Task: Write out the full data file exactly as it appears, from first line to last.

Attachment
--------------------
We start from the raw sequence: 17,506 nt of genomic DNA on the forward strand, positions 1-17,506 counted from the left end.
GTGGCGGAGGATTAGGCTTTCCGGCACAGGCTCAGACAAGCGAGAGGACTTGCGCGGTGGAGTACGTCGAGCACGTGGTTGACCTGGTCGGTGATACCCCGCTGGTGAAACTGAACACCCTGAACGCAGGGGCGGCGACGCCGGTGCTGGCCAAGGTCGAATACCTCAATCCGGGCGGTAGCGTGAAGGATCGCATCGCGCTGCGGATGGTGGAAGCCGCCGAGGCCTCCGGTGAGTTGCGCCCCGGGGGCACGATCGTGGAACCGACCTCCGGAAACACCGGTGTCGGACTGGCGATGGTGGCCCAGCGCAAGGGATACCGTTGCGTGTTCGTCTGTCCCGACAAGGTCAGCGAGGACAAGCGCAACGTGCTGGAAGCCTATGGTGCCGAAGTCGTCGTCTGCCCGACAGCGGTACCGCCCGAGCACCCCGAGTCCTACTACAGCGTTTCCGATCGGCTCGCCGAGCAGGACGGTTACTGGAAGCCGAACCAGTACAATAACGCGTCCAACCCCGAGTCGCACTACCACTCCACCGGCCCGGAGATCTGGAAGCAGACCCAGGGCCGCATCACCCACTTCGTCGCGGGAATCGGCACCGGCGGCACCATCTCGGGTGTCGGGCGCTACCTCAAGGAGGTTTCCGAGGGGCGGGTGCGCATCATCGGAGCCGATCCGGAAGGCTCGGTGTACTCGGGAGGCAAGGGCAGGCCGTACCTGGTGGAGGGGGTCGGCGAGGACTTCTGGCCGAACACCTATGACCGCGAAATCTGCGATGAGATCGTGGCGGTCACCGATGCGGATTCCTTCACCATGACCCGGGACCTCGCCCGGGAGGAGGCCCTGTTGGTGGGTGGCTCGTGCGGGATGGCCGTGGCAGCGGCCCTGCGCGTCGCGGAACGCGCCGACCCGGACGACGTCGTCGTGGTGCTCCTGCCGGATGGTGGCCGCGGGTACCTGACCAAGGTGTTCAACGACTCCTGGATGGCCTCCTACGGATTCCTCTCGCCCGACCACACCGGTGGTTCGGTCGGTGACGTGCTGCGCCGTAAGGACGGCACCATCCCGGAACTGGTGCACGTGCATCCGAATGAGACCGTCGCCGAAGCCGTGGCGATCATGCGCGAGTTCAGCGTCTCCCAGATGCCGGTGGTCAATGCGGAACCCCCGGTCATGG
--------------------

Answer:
We start from the raw sequence: 17,506 nt of genomic DNA on the forward strand, positions 1-17,506 counted from the left end.
GTGGCGGAGGATTAGGCTTTCCGGCACAGGCTCAGACAAGCGAGAGGACTTGCGCGGTGGAGTACGTCGAGCACGTGGTTGACCTGGTCGGTGATACCCCGCTGGTGAAACTGAACACCCTGAACGCAGGGGCGGCGACGCCGGTGCTGGCCAAGGTCGAATACCTCAATCCGGGCGGTAGCGTGAAGGATCGCATCGCGCTGCGGATGGTGGAAGCCGCCGAGGCCTCCGGTGAGTTGCGCCCCGGGGGCACGATCGTGGAACCGACCTCCGGAAACACCGGTGTCGGACTGGCGATGGTGGCCCAGCGCAAGGGATACCGTTGCGTGTTCGTCTGTCCCGACAAGGTCAGCGAGGACAAGCGCAACGTGCTGGAAGCCTATGGTGCCGAAGTCGTCGTCTGCCCGACAGCGGTACCGCCCGAGCACCCCGAGTCCTACTACAGCGTTTCCGATCGGCTCGCCGAGCAGGACGGTTACTGGAAGCCGAACCAGTACAATAACGCGTCCAACCCCGAGTCGCACTACCACTCCACCGGCCCGGAGATCTGGAAGCAGACCCAGGGCCGCATCACCCACTTCGTCGCGGGAATCGGCACCGGCGGCACCATCTCGGGTGTCGGGCGCTACCTCAAGGAGGTTTCCGAGGGGCGGGTGCGCATCATCGGAGCCGATCCGGAAGGCTCGGTGTACTCGGGAGGCAAGGGCAGGCCGTACCTGGTGGAGGGGGTCGGCGAGGACTTCTGGCCGAACACCTATGACCGCGAAATCTGCGATGAGATCGTGGCGGTCACCGATGCGGATTCCTTCACCATGACCCGGGACCTCGCCCGGGAGGAGGCCCTGTTGGTGGGTGGCTCGTGCGGGATGGCCGTGGCAGCGGCCCTGCGCGTCGCGGAACGCGCCGACCCGGACGACGTCGTCGTGGTGCTCCTGCCGGATGGTGGCCGCGGGTACCTGACCAAGGTGTTCAACGACTCCTGGATGGCCTCCTACGGATTCCTCTCGCCCGACCACACCGGTGGTTCGGTCGGTGACGTGCTGCGCCGTAAGGACGGCACCATCCCGGAACTGGTGCACGTGCATCCGAATGAGACCGTCGCCGAAGCCGTGGCGATCATGCGCGAGTTCAGCGTCTCCCAGATGCCGGTGGTCAATGCGGAACCCCCGGTCATGG